Companies ignore the obvious cracks in the rapid delivery model

The trend: While some rapid delivery startups are folding or scaling back, retailers sense an opportunity to expand their quick fulfillment capabilities via partnerships with delivery platforms.

The news roundup:

  • Walmart partnered with Instacart to pilot rapid delivery in Toronto, Canada, per a press release.
  • DoorDash and Canadian grocer Loblaw are teaming up to offer delivery in 30 minutes or less, the companies announced.
  • Deliveroo’s rapid grocery venture Hop has begun offering grocery-as-a-service to retailers, per The Grocer.
  • India-based food delivery platform Zomato finalized its purchase of rapid delivery company Blinkit for 44.47 billion rupees ($602 million), per Reuters.
  • Gorillas officially exited the Belgian market last week as it focuses on achieving profitability.

Rapid delivery startups lose ground: Fast delivery companies are facing an existential crisis as high interest rates and sustained losses limit the cash-heavy operating model’s appeal to investors. That’s forced many to adjust their approach.

  • Jokr and Gorillas cut back their global operations and shed workers in an attempt to streamline operations amid a lack of funds.
  • Deliveroo’s transition to offer its rapid grocery capabilities to retailers could be an opportunity to turn a loss-making business into a profitable one. That might spur other quick commerce companies to offer their delivery know-how to retail partners as an additional—and potentially lucrative—revenue source.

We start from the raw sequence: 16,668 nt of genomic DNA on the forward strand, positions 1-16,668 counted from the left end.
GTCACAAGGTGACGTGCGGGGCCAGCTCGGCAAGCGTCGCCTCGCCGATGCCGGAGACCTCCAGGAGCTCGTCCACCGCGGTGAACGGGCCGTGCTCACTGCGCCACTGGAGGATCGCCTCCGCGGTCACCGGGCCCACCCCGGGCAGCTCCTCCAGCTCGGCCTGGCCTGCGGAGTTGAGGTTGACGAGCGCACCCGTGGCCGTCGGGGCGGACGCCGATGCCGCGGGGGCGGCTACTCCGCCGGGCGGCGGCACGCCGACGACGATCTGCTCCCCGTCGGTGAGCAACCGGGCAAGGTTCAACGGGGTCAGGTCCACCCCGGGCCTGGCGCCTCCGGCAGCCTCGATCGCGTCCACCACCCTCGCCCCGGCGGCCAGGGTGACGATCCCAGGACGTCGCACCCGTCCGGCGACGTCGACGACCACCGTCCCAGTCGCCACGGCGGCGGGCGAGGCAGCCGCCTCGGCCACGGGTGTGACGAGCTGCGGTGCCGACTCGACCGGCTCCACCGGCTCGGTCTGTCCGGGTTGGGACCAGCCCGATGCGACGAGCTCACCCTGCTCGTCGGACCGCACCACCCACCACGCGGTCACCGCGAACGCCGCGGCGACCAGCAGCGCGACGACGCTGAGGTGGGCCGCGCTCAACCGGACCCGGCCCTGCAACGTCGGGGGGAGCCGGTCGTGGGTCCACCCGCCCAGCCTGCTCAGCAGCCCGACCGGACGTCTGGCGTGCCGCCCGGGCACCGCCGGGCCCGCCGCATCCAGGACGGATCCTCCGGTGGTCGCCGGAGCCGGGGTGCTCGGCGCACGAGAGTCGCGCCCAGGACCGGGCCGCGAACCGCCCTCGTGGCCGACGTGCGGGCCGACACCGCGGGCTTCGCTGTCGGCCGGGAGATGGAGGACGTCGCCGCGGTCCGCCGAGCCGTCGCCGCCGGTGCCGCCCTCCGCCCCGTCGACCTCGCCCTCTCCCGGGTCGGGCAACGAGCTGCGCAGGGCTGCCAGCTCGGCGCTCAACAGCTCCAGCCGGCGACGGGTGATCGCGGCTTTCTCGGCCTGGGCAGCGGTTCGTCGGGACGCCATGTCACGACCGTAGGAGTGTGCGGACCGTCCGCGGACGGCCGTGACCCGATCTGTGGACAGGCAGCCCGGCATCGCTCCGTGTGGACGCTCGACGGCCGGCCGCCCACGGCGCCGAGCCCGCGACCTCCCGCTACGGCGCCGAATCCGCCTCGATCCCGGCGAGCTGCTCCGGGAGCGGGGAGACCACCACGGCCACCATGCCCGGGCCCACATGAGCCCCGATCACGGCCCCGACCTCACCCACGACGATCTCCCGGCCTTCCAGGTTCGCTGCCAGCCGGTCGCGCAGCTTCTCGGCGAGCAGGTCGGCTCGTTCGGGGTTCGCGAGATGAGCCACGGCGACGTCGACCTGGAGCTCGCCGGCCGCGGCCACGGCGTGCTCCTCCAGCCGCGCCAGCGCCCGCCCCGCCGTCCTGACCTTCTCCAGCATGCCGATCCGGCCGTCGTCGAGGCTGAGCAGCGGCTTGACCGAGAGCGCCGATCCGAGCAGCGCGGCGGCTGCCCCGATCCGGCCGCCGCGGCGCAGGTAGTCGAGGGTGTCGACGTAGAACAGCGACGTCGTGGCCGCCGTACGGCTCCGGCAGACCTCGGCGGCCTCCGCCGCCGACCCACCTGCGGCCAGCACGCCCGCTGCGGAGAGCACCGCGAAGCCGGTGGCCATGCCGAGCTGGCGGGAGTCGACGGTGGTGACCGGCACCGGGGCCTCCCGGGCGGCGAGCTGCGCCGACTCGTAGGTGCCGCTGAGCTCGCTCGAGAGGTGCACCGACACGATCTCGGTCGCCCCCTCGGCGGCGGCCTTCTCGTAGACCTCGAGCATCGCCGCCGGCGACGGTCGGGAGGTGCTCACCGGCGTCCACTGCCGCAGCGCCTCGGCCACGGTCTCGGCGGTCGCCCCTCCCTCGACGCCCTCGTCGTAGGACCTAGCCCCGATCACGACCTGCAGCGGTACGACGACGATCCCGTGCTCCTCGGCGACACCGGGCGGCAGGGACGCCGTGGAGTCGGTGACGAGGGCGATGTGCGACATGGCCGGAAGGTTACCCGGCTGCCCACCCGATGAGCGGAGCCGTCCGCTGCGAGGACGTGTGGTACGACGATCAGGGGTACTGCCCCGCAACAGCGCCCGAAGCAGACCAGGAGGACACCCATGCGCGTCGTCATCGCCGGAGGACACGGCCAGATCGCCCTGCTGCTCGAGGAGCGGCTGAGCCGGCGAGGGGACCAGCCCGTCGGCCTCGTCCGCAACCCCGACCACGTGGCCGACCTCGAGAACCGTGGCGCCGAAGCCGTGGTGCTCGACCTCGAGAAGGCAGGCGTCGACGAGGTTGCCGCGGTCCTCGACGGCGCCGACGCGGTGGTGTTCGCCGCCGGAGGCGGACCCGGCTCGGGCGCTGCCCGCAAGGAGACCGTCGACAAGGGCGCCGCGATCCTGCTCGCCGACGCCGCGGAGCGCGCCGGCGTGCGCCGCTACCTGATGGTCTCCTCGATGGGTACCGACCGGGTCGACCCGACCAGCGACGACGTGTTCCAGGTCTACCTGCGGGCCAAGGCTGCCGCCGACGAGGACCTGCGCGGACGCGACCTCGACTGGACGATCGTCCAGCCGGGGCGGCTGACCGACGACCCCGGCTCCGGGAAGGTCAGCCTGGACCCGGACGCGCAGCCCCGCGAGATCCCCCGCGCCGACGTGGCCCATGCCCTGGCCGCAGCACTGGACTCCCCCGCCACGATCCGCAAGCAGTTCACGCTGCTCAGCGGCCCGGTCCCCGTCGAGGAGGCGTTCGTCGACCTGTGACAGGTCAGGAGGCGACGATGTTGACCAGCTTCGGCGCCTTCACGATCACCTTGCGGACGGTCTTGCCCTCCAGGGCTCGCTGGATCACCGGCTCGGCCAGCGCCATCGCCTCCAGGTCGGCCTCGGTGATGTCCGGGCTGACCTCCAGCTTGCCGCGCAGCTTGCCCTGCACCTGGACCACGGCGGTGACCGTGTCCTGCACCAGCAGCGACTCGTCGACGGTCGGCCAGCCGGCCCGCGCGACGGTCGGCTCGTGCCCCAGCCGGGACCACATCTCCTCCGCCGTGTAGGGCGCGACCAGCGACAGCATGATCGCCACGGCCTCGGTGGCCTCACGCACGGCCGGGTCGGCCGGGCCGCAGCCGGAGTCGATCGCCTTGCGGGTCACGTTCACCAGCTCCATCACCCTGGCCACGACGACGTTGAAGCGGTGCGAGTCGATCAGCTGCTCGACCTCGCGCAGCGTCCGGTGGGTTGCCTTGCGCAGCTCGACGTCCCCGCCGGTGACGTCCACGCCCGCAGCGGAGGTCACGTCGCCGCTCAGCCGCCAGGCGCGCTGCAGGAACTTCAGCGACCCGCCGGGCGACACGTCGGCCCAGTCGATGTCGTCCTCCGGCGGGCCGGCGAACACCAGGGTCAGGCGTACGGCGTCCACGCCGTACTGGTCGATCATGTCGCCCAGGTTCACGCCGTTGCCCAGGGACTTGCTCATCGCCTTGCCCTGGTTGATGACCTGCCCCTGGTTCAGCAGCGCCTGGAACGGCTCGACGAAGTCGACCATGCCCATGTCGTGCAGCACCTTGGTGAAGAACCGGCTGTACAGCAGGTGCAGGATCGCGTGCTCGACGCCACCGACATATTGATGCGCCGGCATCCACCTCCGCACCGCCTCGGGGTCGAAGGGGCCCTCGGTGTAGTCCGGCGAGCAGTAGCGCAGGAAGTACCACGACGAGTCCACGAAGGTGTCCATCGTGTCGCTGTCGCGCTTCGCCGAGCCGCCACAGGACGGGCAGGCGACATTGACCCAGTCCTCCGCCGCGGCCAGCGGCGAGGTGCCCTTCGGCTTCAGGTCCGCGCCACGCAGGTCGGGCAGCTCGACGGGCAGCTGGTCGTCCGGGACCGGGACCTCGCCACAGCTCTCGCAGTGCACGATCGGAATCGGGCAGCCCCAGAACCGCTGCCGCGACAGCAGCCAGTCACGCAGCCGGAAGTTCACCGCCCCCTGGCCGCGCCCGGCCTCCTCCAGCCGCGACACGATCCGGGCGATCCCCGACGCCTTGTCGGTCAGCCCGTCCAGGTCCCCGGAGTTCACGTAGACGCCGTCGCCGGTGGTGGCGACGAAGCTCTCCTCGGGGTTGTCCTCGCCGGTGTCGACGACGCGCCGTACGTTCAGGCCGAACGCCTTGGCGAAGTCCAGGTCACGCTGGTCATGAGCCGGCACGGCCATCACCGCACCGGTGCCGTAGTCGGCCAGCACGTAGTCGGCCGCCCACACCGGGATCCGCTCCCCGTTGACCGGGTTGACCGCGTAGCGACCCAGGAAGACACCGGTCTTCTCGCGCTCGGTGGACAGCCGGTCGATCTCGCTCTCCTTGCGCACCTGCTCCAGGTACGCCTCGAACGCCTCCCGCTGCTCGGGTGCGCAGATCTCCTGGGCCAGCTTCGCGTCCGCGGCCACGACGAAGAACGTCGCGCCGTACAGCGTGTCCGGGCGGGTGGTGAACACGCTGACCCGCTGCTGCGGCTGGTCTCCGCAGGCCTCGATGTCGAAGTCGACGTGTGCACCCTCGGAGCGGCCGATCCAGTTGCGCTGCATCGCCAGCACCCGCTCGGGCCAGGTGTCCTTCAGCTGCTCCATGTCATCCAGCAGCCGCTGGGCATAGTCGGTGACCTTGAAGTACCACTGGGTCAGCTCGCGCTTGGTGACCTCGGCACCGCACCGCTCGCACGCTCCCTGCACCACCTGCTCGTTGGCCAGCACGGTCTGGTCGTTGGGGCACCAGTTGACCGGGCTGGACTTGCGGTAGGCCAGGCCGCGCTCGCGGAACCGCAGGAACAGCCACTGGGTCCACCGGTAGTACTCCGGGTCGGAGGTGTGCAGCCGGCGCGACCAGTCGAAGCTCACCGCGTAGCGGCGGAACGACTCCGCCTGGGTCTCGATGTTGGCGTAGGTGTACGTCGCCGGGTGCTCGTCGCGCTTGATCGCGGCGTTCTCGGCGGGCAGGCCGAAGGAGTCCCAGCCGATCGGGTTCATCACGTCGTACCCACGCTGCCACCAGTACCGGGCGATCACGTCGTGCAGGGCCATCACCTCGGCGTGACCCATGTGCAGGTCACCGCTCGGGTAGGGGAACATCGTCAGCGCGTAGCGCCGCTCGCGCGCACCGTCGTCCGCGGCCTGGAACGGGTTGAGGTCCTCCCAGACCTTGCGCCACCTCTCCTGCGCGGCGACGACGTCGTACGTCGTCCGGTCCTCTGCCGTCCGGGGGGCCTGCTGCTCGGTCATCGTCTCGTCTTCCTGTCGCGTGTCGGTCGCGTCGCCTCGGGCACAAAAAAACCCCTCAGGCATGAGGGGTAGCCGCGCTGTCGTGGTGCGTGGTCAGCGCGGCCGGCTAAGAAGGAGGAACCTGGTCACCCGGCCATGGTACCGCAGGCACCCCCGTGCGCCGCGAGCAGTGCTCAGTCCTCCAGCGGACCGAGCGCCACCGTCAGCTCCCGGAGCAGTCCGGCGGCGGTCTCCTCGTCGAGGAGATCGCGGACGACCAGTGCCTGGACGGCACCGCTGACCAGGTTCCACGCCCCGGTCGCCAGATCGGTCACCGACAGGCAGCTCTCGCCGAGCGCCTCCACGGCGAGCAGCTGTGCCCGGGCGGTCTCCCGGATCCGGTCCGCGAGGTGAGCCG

Quick commerce booms in India: Even as investors cool off on rapid delivery in other markets, Indian startups are raking in cash as they vie to dominate the country’s nascent but booming food delivery industry. As in China, quick commerce is easier to execute profitably in India due to high population density in urban centers and lower labor costs.

  • Zomato is one of several players, including Zepto, Dunzo, and Swiggy, looking to acquisitions as a way to quickly build market share and dominate the industry.
  • In a letter to shareholders, Zomato CFO Akshant Goyal noted that acquiring Blinkit would be cheaper than building a proprietary quick commerce business. But the company estimates it will take years for Blinkit to break even, let alone turn a profit.

The bigger picture: There’s been a fundamental shift in the rapid grocery model. The first wave was largely made up of startups that quickly built their own warehouse and fulfillment networks, at great expense. What we’re seeing now is more retailers jumping on the rapid delivery bandwagon by leveraging the fulfillment infrastructure of partners like Instacart and DoorDash.

  • It’s easier (and more cost-effective) for retailers with an existing brick-and-mortar presence to leverage their warehouses and stores as rapid fulfillment centers.
  • The ability to tap into DoorDash or Instacart’s delivery muscle and tech platform for rapid delivery allows retailers to boost their appeal to consumers without expending too many resources.

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